Shy males are better mates and have superior-quality sperm, in the crab world
Shy males are superior specimens, they are better mates because of their top-quality sperm, say British and American scientists after carrying out a study on hermit crabs. Staying hidden in their shells seems to help improve their reproductive capabilities.
Professor Mark Briffa, who works at the School of Marine Science and Engineering, Faculty of Science & Environment, part of Plymouth University, and colleagues from the University of Kentucky found that the majority of shy hermit crabs tended to have more high quality sperms compared to their less risk-averse peers.
The study findings have been published in the academic journal Royal Society Proceedings B (citation below).
A hermit crab (Pagurus bernhardus). The bashful ones tend to have better-quality sperm. (Image: Wikipedia)
The researchers say that hermit crabs that spend most of their time hidden inside their shells invest more resources into becoming better mates.
Risk aversion linked to sperm quality
Prof. Briffa said:
“It appears that in hermit crabs, high quality individuals that have invested heavily in reproduction, by making large spermatophores, are the most risk averse.”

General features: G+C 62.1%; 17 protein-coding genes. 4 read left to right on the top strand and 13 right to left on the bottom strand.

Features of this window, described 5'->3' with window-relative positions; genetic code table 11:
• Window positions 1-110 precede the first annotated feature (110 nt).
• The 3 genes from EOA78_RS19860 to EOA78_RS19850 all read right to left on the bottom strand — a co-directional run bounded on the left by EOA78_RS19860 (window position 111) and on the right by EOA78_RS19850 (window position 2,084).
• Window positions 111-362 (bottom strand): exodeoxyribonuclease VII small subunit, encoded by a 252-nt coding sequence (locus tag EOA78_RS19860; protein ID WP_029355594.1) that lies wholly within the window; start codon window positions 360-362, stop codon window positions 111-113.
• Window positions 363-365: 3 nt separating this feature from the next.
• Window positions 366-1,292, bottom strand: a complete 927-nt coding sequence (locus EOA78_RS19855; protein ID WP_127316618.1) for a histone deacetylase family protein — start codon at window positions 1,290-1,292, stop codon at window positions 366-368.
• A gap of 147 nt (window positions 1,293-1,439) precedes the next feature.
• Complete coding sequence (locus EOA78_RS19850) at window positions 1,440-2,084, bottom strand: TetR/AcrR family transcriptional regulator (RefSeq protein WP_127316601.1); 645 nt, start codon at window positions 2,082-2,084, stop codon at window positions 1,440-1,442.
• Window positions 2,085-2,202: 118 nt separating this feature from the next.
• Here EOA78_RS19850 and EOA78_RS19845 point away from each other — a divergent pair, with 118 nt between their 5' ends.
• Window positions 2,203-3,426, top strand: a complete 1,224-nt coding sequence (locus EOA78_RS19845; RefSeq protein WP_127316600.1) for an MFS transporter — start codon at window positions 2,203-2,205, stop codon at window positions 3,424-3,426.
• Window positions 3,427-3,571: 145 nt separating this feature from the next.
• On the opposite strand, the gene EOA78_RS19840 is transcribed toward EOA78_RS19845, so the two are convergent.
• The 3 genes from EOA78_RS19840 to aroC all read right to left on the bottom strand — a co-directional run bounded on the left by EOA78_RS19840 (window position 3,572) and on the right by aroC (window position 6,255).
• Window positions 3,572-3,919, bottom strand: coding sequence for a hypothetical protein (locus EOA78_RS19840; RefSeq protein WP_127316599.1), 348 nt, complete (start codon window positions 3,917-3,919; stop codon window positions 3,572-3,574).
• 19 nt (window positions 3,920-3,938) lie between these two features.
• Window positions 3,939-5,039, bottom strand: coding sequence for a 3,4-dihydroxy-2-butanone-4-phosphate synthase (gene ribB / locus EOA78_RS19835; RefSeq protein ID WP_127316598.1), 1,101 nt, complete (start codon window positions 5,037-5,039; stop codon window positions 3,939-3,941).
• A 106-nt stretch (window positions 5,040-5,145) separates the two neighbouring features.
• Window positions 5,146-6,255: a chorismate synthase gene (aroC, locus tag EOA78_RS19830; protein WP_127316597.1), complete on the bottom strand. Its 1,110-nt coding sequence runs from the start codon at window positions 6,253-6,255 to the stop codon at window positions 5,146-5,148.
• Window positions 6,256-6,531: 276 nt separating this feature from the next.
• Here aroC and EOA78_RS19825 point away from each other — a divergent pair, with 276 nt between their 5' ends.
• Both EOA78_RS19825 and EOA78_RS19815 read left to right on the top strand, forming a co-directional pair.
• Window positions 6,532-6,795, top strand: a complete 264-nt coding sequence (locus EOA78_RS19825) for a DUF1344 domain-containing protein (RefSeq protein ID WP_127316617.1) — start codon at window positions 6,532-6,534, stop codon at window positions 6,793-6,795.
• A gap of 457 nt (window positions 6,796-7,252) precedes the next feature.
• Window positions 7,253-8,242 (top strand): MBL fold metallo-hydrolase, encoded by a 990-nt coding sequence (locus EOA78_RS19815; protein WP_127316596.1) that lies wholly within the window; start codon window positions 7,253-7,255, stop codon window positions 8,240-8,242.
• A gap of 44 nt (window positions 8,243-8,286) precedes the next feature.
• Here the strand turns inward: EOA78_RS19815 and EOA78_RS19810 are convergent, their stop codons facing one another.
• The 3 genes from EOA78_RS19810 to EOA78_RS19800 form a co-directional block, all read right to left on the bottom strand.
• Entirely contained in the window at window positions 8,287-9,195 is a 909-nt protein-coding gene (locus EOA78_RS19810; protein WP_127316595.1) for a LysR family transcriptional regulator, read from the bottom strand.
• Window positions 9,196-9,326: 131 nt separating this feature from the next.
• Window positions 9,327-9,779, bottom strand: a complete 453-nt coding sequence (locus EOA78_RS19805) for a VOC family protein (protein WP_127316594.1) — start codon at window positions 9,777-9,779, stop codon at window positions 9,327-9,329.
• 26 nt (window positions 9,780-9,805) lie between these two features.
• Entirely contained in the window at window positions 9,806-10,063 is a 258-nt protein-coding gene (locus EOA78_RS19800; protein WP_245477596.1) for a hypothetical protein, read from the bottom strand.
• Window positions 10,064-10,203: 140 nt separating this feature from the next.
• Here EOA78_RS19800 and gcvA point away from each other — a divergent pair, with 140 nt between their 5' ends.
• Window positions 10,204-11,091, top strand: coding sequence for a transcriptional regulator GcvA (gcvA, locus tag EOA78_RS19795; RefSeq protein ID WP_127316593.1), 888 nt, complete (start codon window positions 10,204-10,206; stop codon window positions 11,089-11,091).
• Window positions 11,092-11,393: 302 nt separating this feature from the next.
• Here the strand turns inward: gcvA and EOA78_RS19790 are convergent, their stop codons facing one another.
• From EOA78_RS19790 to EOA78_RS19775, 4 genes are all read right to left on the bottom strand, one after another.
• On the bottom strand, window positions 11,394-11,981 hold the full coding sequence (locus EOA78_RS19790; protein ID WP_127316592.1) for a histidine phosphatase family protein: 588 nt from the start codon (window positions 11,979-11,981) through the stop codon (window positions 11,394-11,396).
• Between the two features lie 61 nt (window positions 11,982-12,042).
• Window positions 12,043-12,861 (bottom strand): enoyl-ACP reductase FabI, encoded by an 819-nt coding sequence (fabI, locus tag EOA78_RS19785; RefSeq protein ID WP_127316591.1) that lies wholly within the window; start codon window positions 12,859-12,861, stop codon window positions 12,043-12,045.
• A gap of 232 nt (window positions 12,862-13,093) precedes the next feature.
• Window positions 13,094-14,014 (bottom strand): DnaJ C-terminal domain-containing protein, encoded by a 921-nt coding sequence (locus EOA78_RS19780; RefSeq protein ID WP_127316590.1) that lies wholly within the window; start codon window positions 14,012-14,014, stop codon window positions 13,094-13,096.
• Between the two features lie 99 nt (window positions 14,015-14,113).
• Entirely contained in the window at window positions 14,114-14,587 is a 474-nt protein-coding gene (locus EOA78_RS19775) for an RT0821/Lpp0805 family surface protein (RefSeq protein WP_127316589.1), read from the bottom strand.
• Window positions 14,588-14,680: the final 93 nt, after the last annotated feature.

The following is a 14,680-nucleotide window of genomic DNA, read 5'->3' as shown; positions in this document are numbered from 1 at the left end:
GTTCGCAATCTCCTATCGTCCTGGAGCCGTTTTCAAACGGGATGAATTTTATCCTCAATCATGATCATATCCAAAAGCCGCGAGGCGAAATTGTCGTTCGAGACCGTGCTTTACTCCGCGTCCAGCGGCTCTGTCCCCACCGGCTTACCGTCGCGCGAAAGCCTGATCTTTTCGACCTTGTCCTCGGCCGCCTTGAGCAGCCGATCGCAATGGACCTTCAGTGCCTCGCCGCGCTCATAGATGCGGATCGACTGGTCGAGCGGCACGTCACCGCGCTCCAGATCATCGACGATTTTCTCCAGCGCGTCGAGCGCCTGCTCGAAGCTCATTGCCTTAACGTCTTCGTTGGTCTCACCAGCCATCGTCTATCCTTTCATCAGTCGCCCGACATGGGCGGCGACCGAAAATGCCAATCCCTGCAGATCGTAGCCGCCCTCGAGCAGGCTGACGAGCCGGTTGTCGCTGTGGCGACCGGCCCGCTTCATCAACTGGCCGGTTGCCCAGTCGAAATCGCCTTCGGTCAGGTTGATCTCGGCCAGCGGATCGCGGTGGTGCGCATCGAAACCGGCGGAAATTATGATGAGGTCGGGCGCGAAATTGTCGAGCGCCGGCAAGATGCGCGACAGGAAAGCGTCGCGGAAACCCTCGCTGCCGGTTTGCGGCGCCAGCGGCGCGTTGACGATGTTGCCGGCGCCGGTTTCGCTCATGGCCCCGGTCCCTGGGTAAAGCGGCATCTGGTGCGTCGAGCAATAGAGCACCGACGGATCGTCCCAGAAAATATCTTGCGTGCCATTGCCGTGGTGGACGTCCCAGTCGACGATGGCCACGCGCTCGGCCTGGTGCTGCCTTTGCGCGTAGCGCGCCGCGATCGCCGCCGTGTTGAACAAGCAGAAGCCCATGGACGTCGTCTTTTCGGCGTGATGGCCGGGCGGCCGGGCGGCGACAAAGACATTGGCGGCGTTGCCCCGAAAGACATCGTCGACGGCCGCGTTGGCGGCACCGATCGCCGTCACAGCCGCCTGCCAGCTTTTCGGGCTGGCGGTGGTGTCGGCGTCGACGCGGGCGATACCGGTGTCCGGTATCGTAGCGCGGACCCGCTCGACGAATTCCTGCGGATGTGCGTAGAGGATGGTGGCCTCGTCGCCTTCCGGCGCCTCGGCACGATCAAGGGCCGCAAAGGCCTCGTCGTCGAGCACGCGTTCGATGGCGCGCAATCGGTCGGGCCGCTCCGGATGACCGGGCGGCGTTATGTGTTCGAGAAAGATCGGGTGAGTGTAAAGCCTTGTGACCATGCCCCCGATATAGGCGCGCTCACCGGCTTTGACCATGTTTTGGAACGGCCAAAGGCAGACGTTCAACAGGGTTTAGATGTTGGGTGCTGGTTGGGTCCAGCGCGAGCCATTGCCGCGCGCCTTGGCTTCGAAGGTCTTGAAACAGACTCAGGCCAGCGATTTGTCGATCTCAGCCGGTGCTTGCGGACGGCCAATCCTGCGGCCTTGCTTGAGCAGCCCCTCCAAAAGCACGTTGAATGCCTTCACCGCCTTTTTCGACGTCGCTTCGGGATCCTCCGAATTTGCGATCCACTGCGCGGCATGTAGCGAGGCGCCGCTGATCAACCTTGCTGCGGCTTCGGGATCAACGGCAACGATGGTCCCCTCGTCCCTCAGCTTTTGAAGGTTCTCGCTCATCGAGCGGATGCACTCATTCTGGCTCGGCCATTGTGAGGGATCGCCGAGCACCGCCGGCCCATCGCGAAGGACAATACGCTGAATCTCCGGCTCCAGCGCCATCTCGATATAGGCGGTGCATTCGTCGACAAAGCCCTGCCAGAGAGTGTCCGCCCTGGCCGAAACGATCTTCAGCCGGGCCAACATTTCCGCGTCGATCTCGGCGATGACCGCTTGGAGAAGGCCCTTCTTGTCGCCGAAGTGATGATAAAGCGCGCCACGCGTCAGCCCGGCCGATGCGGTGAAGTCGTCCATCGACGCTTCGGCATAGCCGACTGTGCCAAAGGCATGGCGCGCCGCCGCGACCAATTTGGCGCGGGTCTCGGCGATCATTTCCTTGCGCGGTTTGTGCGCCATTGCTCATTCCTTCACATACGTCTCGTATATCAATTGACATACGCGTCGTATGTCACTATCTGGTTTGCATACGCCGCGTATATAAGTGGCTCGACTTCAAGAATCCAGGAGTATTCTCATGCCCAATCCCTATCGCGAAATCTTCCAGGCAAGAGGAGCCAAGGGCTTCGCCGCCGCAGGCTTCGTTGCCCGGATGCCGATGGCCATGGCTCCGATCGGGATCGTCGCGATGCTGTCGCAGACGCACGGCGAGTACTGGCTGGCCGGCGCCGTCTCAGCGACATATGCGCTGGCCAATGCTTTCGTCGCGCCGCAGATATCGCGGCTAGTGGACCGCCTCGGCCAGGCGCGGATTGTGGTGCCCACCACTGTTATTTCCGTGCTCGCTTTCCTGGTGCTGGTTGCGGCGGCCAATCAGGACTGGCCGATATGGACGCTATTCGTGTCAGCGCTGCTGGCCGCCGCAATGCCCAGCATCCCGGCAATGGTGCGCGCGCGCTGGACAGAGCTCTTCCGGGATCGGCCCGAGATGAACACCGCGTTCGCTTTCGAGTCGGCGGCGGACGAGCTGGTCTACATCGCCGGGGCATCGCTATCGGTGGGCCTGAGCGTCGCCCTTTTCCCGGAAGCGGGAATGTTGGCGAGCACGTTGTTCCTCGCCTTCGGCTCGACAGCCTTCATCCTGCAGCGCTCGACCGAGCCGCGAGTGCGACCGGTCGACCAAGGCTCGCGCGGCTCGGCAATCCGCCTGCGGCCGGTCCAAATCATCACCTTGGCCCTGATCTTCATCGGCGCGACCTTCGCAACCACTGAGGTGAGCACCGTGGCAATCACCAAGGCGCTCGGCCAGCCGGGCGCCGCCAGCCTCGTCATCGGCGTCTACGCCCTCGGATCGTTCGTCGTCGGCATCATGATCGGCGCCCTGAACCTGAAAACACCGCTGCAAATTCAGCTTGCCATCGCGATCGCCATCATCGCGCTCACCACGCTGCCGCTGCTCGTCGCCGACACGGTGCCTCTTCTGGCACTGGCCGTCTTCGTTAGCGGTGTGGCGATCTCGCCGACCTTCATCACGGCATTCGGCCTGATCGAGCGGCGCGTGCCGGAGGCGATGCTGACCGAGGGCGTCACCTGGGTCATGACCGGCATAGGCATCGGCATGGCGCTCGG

“Although we did not measure metabolic rate, a key process for the pace of life syndrome, this result seems counter to the idea that the most productive individuals should also be the boldest.”
The team gathered and analyzed data on the personalities of 100 hermit crabs (Pagurus bernhardus) collected from Hannafore Point and Mount Batten in Plymouth, England.
They monitored the crabs’ ‘startle response’ by removing them from their tank and placing them on a surface upside down for five seconds, thus encouraging them to come out of their shells. They were then placed the right way up back in the tank.
Those that poked their heads out first were the “bold” crabs, while the ones that did it last were the “shy” or “timid” ones.
The sperm quality in the ‘shy’ crabs was significantly superior to the ‘bold’ ones, the researchers found.
By staying longer inside their shells, the crabs are probably conserving more energy, which is used for building greater sperm reserves and improving their quality, the scientists believe.
In an Abstract in the journal, the authors concluded:
“Thus, counter to expectations, it was the most risk-averse individuals, rather than the boldest and most risk prone, that were the most productive. We suggest that similar patterns should be present in other species, if the most productive individuals avoid risky behaviour.”
Citation: “Individual quality and personality: bolder males are less fecund in the hermit crab Pagurus bernhardus,” Danielle Bridger , Simon J. Bonner and Mark Briffa. Royal Society Proceedings B. 11 Feb, 2015. DOI: 10.1098/rspb.2014.2492.